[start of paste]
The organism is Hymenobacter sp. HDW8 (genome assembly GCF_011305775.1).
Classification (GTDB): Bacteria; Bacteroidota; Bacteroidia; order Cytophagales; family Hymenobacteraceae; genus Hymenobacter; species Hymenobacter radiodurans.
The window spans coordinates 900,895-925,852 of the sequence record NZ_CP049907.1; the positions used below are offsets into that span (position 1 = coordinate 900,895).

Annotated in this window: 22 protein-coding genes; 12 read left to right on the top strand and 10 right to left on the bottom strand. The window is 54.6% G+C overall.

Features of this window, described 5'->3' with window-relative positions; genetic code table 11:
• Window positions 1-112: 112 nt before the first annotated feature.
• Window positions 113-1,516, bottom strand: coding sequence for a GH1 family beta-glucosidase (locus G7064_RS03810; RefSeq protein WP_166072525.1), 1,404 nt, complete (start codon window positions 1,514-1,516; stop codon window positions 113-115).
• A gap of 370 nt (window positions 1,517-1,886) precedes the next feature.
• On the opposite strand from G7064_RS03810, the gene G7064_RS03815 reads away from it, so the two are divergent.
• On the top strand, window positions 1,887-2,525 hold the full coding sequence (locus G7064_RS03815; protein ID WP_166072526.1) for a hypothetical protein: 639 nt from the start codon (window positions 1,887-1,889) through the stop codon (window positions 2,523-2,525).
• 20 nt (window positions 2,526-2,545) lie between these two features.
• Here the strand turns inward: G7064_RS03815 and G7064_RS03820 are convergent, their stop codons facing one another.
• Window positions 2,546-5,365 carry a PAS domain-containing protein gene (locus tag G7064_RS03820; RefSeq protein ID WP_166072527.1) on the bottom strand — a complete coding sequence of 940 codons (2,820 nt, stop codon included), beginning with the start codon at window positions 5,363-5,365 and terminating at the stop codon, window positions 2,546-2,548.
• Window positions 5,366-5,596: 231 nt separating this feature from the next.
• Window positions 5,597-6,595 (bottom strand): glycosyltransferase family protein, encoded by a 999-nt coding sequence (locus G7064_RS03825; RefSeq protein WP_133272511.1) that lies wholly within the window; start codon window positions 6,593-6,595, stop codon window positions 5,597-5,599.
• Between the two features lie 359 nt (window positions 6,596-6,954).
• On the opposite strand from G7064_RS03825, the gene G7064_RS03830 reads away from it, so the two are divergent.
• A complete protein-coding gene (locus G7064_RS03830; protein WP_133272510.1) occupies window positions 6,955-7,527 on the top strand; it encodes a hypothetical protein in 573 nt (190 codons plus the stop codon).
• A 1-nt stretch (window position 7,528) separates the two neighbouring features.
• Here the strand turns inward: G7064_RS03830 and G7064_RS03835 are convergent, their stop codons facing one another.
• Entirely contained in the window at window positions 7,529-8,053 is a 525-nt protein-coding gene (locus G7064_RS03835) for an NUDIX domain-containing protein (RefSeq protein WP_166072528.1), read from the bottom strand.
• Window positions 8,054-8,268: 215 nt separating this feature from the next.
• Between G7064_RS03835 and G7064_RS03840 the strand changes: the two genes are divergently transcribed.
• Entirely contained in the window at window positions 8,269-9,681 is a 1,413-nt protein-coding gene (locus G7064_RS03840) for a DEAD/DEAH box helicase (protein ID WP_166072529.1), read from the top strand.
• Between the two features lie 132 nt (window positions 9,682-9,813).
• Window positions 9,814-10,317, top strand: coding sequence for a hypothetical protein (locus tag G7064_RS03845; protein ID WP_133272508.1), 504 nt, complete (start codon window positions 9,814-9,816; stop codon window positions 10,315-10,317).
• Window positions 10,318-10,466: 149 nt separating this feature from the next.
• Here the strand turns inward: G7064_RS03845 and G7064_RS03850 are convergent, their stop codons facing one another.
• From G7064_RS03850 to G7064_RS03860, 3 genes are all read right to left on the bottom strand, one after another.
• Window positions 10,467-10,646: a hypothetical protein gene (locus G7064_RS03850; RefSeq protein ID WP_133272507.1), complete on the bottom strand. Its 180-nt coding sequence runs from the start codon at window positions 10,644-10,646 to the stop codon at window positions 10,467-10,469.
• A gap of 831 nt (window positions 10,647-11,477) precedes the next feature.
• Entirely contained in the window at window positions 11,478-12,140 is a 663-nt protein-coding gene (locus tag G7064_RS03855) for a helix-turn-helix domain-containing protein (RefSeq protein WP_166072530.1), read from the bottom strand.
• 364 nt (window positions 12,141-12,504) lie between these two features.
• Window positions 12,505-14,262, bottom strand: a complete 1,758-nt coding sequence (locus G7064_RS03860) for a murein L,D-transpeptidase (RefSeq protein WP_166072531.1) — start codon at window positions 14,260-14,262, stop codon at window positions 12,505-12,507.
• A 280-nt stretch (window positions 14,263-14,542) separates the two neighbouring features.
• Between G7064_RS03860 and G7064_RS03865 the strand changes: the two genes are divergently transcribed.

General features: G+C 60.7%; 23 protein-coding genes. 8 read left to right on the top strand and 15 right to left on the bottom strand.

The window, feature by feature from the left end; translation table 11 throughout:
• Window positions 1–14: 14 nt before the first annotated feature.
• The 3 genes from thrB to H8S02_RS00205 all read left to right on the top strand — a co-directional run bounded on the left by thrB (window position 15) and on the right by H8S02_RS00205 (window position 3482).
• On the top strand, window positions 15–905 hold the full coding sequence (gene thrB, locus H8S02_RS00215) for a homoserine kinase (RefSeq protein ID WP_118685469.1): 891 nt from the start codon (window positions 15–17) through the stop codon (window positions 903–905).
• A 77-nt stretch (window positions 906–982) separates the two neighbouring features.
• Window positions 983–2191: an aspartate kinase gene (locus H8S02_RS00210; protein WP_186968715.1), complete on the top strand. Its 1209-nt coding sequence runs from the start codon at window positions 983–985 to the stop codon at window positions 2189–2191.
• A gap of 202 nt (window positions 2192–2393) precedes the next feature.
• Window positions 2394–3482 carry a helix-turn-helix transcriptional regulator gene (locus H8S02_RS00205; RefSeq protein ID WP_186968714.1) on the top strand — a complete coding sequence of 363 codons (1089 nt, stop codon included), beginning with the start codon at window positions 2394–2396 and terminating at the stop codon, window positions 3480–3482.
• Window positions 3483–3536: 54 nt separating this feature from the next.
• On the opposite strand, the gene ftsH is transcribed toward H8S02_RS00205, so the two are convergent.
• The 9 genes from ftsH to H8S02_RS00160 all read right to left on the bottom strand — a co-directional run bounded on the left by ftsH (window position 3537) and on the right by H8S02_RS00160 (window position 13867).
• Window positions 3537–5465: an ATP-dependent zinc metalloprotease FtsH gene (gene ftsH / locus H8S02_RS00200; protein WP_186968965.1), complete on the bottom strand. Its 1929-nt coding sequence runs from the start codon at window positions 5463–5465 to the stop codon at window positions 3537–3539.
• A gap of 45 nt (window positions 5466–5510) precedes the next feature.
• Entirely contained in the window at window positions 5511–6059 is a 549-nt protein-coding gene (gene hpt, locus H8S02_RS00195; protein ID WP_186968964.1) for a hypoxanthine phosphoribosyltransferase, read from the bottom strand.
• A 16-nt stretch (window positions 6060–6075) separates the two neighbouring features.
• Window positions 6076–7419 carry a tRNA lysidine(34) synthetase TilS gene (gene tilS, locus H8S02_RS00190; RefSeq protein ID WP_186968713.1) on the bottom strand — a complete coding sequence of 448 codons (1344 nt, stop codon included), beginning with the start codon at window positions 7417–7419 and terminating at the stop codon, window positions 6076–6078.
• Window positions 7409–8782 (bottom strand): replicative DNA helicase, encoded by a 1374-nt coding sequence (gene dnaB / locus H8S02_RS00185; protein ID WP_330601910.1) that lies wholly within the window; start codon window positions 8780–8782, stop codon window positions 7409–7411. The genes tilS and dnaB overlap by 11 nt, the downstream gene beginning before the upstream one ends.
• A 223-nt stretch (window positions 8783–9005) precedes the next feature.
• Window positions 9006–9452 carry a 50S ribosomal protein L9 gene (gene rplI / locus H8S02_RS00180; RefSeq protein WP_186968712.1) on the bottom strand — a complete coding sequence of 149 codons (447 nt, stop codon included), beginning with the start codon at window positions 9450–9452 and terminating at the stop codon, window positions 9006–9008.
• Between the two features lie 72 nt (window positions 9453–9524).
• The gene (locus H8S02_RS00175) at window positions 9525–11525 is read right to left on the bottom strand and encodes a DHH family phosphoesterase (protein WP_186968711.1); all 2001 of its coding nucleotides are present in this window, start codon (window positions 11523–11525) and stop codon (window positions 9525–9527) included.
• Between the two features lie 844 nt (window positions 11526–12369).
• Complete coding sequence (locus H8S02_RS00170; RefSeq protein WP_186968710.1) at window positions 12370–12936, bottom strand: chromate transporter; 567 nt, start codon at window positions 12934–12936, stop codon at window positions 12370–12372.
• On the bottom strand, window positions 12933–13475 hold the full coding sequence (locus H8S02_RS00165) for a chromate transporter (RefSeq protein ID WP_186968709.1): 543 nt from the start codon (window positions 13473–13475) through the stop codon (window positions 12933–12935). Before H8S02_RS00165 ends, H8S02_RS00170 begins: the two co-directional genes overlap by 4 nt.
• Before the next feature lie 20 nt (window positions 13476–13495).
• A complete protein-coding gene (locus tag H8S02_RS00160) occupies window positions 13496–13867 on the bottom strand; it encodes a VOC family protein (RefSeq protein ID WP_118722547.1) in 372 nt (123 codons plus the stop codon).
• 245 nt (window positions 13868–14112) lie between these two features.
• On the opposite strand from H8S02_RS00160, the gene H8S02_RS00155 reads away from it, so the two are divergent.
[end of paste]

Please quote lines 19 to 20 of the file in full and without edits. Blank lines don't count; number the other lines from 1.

• A 1-nt stretch (window position 7,528) separates the two neighbouring features.
• Here the strand turns inward: G7064_RS03830 and G7064_RS03835 are convergent, their stop codons facing one another.